There were nearly twice as many unplanned pregnancies during the first lockdown compared to before, finds a major study
The study, published today in BMJ Sexual and Reproductive Health, is the first to assess changes in women’s self-reported access to contraception as a consequence of the COVID-19 pandemic in the UK.
The researchers analysed data from 9,784 women, who are all participants of the ongoing Contraception and Pregnancy Study (CAP-COVID) based at University College London. Of the 9,784 women, 4,114 conceived pre-lockdown and 5,670 conceived post-lockdown.
Overall, the research team found women were nine times more likely to have difficulties in accessing contraception during the first lockdown leading to a near doubling in the proportion of unplanned pregnancies from 1.3% pre-lockdown to 2.1% post-lockdown The proportion of women reporting difficulties accessing contraception rose from 0.6% pre-lockdown to 6.5% post-lockdown.
Senior author, Dr Jennifer Hall (UCL Institute for Women’s Health) said: “During the COVID-19 pandemic, many countries, including the UK, recognised the need for continuing contraception provision and implemented new practices and policies to deliver this.
“The UK saw a significant shift to telemedicine along with remote prescription for progestogen-only pill and combined oral contraceptive pill for up to a year compared to the usual 3-6 months, and many maternity services also worked to improve the postnatal contraception provision available in hospital.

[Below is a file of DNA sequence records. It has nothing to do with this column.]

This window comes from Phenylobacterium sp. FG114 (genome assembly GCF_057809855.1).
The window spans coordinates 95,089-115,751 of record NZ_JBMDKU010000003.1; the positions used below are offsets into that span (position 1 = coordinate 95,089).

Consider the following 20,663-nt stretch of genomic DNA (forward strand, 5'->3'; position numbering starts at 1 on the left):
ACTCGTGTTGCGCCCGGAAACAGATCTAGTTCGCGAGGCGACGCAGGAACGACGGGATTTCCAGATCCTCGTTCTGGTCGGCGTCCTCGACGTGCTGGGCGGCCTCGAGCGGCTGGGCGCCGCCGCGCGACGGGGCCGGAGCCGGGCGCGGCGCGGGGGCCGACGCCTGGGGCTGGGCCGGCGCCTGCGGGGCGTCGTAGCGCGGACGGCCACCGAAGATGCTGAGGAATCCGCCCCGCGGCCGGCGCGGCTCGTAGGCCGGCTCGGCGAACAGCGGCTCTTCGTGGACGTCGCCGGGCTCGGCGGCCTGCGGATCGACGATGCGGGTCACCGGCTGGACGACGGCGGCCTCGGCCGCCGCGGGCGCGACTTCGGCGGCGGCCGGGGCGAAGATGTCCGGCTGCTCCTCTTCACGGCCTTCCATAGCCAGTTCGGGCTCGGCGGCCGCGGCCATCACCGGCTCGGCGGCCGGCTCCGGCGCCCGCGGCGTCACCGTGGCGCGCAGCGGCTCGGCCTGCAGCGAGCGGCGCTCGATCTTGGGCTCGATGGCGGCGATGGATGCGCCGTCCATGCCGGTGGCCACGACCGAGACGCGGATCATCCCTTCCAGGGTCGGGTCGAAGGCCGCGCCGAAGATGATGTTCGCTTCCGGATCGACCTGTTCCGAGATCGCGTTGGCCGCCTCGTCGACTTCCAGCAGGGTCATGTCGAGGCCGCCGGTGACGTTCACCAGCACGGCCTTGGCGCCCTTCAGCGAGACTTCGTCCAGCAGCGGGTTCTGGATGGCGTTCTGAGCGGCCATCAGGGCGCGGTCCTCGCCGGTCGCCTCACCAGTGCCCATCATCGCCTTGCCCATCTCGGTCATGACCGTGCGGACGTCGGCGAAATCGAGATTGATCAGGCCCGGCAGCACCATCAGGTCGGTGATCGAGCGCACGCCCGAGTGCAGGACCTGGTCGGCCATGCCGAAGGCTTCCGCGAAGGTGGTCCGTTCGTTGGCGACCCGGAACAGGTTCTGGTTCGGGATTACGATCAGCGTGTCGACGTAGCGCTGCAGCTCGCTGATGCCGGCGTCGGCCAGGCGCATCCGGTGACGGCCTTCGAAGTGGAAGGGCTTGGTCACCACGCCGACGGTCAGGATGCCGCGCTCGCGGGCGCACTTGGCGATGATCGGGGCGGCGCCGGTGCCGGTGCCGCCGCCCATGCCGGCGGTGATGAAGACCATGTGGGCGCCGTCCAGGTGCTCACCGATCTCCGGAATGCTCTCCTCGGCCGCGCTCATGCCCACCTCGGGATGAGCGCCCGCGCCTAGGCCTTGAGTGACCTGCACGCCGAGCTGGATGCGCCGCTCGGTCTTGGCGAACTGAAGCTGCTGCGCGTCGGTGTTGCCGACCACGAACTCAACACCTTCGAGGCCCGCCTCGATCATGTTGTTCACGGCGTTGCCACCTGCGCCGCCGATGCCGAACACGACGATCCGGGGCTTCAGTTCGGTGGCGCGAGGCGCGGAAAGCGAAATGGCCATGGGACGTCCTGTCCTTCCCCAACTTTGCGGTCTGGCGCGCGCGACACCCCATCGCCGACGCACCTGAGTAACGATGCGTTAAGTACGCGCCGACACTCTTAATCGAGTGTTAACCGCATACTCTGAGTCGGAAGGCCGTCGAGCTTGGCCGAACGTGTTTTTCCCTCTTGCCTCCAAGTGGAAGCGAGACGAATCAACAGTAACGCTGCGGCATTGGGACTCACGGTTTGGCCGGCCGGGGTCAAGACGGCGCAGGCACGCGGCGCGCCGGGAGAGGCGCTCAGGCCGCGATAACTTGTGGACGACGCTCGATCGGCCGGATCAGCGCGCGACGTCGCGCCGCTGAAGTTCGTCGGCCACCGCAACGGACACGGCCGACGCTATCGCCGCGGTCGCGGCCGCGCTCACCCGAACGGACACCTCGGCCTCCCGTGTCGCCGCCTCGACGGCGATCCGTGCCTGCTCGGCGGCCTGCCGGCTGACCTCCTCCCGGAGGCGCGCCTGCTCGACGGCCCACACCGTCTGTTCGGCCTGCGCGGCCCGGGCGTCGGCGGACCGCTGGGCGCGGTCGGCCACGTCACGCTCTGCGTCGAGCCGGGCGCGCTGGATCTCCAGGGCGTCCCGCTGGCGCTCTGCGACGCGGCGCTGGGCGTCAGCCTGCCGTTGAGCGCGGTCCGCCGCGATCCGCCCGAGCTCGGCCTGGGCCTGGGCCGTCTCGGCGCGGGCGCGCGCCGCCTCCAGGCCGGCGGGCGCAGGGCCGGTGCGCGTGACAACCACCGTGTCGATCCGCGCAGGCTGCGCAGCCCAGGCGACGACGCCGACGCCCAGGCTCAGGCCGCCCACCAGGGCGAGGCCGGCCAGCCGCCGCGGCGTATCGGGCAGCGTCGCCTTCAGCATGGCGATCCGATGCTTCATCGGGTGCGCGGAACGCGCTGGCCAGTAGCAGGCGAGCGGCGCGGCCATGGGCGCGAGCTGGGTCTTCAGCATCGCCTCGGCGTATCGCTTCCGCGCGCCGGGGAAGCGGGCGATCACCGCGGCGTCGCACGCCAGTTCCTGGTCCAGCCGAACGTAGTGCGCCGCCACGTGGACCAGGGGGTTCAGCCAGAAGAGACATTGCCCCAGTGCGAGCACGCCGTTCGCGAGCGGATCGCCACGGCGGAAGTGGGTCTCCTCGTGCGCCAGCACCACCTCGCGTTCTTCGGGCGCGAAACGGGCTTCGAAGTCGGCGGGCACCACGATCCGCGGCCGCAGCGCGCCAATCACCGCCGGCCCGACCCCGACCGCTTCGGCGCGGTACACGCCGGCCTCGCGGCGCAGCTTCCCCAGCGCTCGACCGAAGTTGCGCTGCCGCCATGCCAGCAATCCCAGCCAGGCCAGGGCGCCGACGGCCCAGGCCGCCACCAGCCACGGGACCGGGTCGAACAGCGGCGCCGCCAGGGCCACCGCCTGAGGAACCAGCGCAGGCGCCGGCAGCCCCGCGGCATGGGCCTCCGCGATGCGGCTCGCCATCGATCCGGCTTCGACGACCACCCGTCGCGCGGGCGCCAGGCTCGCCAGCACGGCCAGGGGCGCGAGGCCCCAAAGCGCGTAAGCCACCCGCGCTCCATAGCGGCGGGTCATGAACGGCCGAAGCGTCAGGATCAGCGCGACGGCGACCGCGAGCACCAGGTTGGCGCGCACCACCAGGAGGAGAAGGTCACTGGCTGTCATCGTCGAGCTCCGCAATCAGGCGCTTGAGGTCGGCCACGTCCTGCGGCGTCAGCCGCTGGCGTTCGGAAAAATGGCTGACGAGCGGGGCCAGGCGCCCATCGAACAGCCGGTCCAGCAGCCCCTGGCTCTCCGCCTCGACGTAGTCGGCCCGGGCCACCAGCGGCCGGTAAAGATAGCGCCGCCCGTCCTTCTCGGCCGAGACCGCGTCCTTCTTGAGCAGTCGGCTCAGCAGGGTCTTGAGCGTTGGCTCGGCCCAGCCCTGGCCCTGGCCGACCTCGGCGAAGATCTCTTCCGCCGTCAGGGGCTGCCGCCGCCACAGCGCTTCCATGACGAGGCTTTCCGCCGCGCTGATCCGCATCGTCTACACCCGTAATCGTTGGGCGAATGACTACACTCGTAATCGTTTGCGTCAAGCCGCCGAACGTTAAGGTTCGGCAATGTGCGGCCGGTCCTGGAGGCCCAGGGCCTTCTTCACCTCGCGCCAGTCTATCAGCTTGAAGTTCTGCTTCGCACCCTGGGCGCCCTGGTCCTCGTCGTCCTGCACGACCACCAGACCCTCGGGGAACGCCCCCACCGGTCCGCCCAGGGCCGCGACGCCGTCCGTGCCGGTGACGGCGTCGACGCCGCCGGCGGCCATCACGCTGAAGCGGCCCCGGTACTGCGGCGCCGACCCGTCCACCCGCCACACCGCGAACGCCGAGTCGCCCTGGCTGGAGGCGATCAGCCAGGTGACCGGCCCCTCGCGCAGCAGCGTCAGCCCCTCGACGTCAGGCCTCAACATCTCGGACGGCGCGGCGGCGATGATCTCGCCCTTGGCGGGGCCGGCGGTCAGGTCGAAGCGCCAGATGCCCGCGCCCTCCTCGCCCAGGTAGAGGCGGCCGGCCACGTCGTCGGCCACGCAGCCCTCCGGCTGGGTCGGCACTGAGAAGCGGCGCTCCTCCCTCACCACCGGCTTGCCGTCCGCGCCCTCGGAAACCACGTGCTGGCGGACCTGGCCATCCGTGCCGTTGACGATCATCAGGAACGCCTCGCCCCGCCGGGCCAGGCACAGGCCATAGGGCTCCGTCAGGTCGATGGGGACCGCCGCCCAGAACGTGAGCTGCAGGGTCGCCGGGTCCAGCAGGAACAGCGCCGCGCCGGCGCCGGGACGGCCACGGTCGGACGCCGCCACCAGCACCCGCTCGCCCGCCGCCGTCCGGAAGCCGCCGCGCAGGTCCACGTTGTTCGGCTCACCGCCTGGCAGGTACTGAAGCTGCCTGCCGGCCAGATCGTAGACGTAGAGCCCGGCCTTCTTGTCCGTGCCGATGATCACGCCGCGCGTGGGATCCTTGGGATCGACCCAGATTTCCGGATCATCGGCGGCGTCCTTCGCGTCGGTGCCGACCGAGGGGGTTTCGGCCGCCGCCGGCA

“However, we found that despite the introduction of new policies and practices by contraception and abortion service providers during the first lockdown, women continued to report ongoing difficulties in accessing contraception leading to a significant rise in the proportion of unplanned pregnancies.”
The authors say the data is nationally representative but they may not have captured the women who were not planning to continue their pregnancy and therefore the percentage of unplanned pregnancies reported in the study may be an under-estimate.
First author, Dr Neerujah Balachandren (Reproductive Medicine Unit at UCLH) added: “Prior research has pointed to several factors which may explain why it was harder to access to contraception during the COVID-19 pandemic.
“These include a lack of clarity about the legitimacy of trying to access Sexual and Reproductive Health services (SRH) during a pandemic, uncertainty about which SRH services are still available, limited GP appointments, challenges to contraceptive prescribing and closure of usual points of access to free condoms within community settings.”
The overall annual cost of unplanned pregnancies in England, including those ending in births or abortions, was estimated as £193 million in 2010 and the authors highlight that a rise in unplanned pregnancies will increase pressures on already stretched abortion and maternity services. In addition, data released earlier this month shows that there were 210,860 abortions reported in England and Wales in 2020; the highest since records began.
Unplanned births are also associated with negative social and economic outcomes for parents and for their children.